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To ensure that the gazebo lasts for many years and requires little maintenance, we suggest you to build it using pressure treated wood.
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If you need any help we offer interactive tutorials, self-paced on-line training, and technical support to all our customers for free. The shared workspace of each group gives your team the tools and the online environment to optimize the way they collaborate. A batter board is a setup of boards that are driven into the ground for marking the corners of a building and have fastened strings which locate the position of the walls.
The legs of the batter board are sharpened so that they can be pushed into the ground (refer to the square gazebo plans diagram 1) quite easily.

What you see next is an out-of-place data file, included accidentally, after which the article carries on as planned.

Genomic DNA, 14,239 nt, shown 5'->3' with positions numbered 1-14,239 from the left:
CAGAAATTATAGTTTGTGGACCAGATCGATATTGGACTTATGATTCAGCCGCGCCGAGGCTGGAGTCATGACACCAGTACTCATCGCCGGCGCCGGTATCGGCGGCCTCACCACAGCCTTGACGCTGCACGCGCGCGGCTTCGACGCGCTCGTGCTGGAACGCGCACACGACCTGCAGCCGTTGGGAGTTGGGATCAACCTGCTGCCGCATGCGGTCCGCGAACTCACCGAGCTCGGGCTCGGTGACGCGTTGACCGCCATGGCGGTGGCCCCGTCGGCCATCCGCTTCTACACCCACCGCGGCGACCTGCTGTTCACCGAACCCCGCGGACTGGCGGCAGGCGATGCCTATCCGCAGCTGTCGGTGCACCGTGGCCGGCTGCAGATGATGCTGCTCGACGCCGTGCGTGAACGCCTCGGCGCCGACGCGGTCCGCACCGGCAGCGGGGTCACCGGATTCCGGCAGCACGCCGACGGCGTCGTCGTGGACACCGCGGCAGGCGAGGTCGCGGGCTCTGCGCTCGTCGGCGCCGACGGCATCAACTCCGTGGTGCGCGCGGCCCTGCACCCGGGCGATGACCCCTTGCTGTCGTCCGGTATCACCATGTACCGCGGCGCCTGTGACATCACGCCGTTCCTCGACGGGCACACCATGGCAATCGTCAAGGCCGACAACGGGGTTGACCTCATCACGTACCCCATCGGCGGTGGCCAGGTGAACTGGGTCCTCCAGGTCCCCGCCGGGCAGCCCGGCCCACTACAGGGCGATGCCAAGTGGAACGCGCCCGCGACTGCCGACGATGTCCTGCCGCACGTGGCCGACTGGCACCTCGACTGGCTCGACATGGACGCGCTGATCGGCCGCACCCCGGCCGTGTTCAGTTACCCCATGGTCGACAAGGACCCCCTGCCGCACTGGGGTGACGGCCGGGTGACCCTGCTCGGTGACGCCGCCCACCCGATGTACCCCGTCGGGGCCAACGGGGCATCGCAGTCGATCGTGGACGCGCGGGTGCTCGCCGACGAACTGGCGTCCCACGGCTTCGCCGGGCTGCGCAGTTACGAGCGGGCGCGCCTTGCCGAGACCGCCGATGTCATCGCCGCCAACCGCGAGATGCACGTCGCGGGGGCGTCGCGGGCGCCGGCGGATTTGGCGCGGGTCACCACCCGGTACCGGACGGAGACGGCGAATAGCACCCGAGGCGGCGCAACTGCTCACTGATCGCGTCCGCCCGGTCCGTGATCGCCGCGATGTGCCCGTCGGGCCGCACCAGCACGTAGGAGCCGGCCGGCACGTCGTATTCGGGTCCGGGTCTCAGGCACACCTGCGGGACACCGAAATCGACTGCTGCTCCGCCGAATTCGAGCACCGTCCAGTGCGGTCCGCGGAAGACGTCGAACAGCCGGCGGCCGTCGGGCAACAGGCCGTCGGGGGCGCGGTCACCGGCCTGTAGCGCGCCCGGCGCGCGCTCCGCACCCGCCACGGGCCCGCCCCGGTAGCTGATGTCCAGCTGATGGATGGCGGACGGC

The deck is positioned so it is about 5 inches above ground level.Mark one side of the gazebo with a tape and drive a second batter board into the ground. Using a line level stretch the string from first to second batter board adjusting the string to be level.
Adjust the location of the batter boards to make sure they are reasonably square to each other.Diagonally measure across the strings and check to see that layout is properly square.
Carve into the ground about 4 inches outside of the strings to mark the perimeter of the gazebo. Remove one string temporarily and then remove the dirt and dig the ground inside of the perimeter. Pull the strings from the four corners to find the center and mark the position of the central pier.Dig the holes for the posts of about 10 inches diameter and 3 feet deep. Pour concrete into the holes 2 feet deep and 1 feet below the ground level.Putting the posts on the footing instead of setting them directly into the wet concrete enables you to move the posts such that they are perfectly square to one another.